Four things to know about learning agendas
Federal agencies are incorporating evidence in their daily operations and agency decisions. Provisions in the White House’s recent government reform plan and the president’s management agenda encourage the development of learning agendas to identify and prioritize evaluation and other research activities.
Learning agendas help agencies plan research and evaluation efforts and build a culture of evidence. They “allow agencies to think really critically about the programs and processes and the policies that they’re responsible for,” said Diana Epstein, evidence team lead at the Office of Management and Budget, at a recent Urban Institute event.
During that conversation, federal leaders discussed themes and considerations for developing learning agendas and encouraging the use of evidence within agencies. Here are four key take-aways.
1. “There’s no one-size-fits-all approach”
Several agencies have already developed federal learning agendas and taken different approaches.
“There’s no one-size-fits-all approach,” said Epstein. “Learning agendas should be iterative, flexible, transparent, and most importantly, tailored to meet an individual agency’s needs.”
Differences in agency size, structure, and capacity mean approaches to learning agenda development and content will vary. While some agencies have public, agency-wide learning agendas, others are internal, focus on subagencies, or aren’t called “learning agendas.”
Melissa Patsalides, acting deputy assistant administrator for the Bureau for Policy, Planning, and Learning at the United States Agency for International Development (USAID), said, “Because of our decentralized nature and our spread across sectors, we’ve had a number of learning agendas at USAID over the years” specific to particular programs or offices. Now, USAID is developing a more agency-wide learning agenda focused on a particular policy priority, the Journey to Self-Reliance, or how the agency supports its partners to eventually solve their own development challenges.
2. Learning agendas are integrated into agency functions
As learning agendas fit agency contexts, they should also fit within current agency activities and functions.
Pamela Patenaude, deputy secretary of the US Department of Housing and Urban Development, described the department’s “Research Roadmap” as a living document that adapts as the housing landscape shifts. The goals in the road map are tied to strategic and budget planning for the agency, ensuring research is central and relevant to other agency activities.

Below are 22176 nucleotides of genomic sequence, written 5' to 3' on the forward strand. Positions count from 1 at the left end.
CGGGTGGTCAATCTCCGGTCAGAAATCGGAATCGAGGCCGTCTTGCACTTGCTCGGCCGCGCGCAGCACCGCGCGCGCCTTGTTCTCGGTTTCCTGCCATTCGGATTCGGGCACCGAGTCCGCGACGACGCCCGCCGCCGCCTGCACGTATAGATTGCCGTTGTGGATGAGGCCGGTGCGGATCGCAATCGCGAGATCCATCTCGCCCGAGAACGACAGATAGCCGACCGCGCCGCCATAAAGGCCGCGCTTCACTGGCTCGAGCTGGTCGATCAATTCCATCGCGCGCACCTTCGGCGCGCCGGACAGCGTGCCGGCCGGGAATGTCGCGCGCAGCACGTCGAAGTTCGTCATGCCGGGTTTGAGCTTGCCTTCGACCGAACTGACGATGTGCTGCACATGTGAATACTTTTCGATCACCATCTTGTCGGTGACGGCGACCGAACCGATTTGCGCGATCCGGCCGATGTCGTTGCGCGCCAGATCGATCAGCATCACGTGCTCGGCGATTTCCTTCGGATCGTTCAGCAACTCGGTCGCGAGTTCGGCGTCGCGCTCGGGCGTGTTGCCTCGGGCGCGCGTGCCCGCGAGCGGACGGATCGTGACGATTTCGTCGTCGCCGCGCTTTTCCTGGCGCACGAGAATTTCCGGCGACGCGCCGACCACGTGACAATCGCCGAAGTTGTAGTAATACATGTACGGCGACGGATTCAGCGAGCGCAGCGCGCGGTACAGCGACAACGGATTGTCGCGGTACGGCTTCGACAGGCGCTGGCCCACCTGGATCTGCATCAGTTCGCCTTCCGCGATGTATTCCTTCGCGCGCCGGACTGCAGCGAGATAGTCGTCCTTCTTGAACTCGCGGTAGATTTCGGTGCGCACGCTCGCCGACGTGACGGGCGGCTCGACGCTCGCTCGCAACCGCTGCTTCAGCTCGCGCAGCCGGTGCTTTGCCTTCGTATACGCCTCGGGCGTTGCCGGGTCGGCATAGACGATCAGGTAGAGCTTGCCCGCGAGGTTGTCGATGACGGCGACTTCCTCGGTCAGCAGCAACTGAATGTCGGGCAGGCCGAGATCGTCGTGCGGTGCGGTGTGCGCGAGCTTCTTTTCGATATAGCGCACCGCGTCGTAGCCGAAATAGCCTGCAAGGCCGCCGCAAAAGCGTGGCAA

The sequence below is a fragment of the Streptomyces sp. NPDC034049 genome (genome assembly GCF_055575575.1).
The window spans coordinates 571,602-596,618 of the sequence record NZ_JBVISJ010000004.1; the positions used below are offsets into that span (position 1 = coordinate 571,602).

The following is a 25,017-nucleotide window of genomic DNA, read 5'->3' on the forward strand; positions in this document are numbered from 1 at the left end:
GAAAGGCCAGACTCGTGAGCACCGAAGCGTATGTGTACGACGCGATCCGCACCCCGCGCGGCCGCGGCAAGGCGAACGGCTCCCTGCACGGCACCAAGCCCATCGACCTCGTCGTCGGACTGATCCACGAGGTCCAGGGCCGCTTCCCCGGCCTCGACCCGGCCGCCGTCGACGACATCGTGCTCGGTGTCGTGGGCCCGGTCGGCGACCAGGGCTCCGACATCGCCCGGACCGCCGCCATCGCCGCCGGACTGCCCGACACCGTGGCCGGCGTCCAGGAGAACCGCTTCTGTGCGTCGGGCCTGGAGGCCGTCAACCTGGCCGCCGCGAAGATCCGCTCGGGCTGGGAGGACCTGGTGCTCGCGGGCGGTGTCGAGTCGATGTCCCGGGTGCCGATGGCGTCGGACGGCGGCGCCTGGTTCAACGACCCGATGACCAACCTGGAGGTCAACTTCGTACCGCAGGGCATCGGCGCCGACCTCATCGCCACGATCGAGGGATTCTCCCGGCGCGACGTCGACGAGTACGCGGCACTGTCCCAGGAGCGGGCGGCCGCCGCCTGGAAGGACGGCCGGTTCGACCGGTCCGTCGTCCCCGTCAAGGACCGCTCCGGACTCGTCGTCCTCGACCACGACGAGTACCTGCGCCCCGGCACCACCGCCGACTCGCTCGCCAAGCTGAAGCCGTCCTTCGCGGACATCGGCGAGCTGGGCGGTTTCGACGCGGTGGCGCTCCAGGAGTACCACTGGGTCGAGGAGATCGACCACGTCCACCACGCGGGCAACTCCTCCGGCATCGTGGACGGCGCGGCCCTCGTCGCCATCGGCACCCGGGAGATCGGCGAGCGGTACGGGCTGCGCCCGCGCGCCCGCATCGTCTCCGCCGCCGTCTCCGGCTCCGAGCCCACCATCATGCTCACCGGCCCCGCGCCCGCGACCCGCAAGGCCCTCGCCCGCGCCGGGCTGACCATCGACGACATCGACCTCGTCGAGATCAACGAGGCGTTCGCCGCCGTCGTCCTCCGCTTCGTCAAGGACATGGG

Learning agenda development may also be championed by offices that are not exclusively responsible for evaluation and research. At the Small Business Administration (SBA), learning agenda development lies with the Office of Performance Management.
Terell Lasane, lead program evaluator at SBA, said the agency “took advantage of that synergy with the performance management functions of our office when we were serving an evaluation function.” When asking program offices about performance management, they also asked about the knowledge gaps that informed the research questions in the learning agenda.
3. Stakeholder engagement is crucial
Learning agendas rely on input from many internal and external stakeholders to ensure the importance and relevance of the questions and research.
Lasane described SBA’s “learning agenda road shows,” where evaluation staff asked program staff what they would change about their program and what questions they would have to answer to make that improvement. Their responses helped inform the Enterprise Learning Agenda, empowering staff to help define the agency’s priorities and making them feel heard, rather than just viewing it as a directive.
Emily Schmitt, deputy director of the Office of Planning, Research, and Evaluation at the Administration for Children and Families (ACF), explained the importance of engaging internal and external stakeholders in order to ensure that ACF’s research and evaluation efforts and priorities are relevant to program and policy partners.
One approach ACF has taken is to convene experts in research, academia, and philanthropy to ask “where should [the agency] be headed, what’s going on [in the field] that we want to be sure not to duplicate, what can we complement, [and] are there gaps out there that the federal government is uniquely suited to fill?”
Agencies have leveraged internal and external input in many ways. Recent research provides a playbook for federal agencies, offering common themes and methods for stakeholder engagement, drawn from more than a dozen interviews with federal staff involved in learning agenda development.
4. Learning agendas increase evaluation capacity
Learning agendas provide a long-term strategy for thinking about the role of evidence within an agency and can spur improvements in evaluation capacity. Partnering with program offices, agency leadership, external researchers, and other stakeholders can build buy-in and prioritize research as an important agency function.
Learning agendas also bring people into the evidence space who otherwise may not be as engaged. Patsalides described the importance of including short-term questions that can be answered quickly to demonstrate the agenda’s usefulness.
“The process of developing the learning agenda can be as important as the document itself,” said Maia Jachimowicz, vice president for evidence-based policy implementation at Results for America. “This is not a compliance exercise; it should not be a compliance exercise. It’s really meant to bring meaning to all of our work and help build a culture of evidence.”
This post was updated on 11/07/2018 and 11/08/2018 to reflect the current status of the development of federal learning agendas.
Illustration by One Line Man/Shutterstock.